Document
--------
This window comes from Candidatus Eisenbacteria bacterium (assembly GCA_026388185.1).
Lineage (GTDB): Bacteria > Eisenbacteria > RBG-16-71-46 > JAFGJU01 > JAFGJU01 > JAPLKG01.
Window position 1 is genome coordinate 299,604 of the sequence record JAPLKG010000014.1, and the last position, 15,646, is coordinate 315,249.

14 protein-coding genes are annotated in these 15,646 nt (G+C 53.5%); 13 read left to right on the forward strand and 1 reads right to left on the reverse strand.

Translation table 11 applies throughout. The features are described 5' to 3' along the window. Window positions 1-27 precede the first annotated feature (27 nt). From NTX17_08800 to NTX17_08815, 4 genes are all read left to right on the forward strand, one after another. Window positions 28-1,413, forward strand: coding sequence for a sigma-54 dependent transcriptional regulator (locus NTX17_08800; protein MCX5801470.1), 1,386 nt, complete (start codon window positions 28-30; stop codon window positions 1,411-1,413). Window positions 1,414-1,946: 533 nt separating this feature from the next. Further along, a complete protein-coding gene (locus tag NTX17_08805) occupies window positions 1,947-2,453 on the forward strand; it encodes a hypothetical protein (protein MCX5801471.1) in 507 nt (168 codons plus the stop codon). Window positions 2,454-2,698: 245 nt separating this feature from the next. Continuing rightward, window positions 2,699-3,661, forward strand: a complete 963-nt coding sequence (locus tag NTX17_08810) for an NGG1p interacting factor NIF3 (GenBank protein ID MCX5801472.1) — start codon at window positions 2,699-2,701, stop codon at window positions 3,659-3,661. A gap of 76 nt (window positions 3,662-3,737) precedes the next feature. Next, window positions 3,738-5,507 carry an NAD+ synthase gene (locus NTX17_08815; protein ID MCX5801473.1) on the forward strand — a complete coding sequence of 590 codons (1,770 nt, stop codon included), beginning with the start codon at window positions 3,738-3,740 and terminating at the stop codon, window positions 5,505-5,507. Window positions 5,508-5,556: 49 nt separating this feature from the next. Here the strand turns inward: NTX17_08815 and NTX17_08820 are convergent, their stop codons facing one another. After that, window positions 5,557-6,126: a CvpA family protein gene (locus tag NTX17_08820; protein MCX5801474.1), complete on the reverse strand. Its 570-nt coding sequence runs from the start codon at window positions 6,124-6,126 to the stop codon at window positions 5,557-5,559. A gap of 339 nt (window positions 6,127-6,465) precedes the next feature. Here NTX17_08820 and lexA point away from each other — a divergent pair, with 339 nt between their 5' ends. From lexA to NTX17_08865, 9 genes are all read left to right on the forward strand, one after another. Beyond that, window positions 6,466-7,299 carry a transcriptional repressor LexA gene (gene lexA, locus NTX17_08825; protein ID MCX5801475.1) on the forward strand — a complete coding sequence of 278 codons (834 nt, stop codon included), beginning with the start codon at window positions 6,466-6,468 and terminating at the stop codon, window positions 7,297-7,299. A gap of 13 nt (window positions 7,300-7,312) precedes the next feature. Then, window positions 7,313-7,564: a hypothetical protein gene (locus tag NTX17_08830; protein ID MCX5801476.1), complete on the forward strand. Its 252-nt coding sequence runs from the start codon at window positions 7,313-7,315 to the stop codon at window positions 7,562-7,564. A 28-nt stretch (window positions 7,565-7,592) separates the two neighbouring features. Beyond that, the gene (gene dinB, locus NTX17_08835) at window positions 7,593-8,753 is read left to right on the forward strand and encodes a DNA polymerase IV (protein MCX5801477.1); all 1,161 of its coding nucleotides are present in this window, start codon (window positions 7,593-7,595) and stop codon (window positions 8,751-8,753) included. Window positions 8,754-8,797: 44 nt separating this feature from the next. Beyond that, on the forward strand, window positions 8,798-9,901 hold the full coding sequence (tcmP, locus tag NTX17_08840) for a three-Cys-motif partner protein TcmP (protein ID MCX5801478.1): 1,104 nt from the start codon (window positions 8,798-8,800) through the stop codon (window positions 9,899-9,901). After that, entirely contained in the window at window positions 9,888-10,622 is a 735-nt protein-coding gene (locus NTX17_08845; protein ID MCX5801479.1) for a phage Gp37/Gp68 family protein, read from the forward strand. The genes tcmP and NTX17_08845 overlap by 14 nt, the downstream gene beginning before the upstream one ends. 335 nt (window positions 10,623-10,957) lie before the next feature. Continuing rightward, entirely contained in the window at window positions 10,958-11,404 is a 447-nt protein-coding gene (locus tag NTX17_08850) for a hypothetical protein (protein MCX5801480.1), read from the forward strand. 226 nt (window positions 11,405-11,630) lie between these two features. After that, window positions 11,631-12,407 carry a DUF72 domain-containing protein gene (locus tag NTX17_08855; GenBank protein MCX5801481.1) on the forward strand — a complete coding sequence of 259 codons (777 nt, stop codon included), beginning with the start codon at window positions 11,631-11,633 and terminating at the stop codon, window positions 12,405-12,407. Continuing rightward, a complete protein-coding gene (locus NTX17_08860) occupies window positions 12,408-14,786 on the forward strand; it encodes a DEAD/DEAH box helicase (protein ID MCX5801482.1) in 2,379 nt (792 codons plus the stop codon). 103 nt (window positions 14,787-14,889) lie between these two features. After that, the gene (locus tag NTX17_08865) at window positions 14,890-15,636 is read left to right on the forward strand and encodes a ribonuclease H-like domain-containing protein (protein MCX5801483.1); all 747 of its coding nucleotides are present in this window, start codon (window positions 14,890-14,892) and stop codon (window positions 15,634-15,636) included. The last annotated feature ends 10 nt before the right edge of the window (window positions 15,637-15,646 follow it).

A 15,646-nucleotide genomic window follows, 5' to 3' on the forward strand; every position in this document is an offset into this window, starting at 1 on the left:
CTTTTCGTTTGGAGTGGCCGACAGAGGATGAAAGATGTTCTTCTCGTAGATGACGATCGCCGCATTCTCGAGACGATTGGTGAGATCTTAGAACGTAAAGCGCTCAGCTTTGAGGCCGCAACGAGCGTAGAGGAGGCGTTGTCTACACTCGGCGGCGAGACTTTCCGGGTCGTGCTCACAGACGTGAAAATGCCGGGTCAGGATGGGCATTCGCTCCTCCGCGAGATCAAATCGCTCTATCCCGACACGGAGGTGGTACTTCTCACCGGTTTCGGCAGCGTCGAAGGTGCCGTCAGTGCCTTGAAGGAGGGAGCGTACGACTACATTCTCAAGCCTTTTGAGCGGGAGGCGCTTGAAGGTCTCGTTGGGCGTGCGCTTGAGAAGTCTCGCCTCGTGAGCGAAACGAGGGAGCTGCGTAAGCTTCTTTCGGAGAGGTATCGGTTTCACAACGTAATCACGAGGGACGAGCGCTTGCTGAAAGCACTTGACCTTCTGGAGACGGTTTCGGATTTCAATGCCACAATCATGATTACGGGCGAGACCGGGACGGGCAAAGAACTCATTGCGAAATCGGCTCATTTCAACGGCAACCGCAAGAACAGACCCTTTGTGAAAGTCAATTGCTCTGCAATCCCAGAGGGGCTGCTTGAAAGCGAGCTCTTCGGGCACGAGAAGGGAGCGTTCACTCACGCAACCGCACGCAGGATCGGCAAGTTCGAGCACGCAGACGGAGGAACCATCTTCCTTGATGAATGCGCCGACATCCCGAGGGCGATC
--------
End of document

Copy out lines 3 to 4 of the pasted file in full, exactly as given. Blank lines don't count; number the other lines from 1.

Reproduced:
Window position 1 is genome coordinate 299,604 of the sequence record JAPLKG010000014.1, and the last position, 15,646, is coordinate 315,249.

14 protein-coding genes are annotated in these 15,646 nt (G+C 53.5%); 13 read left to right on the forward strand and 1 reads right to left on the reverse strand.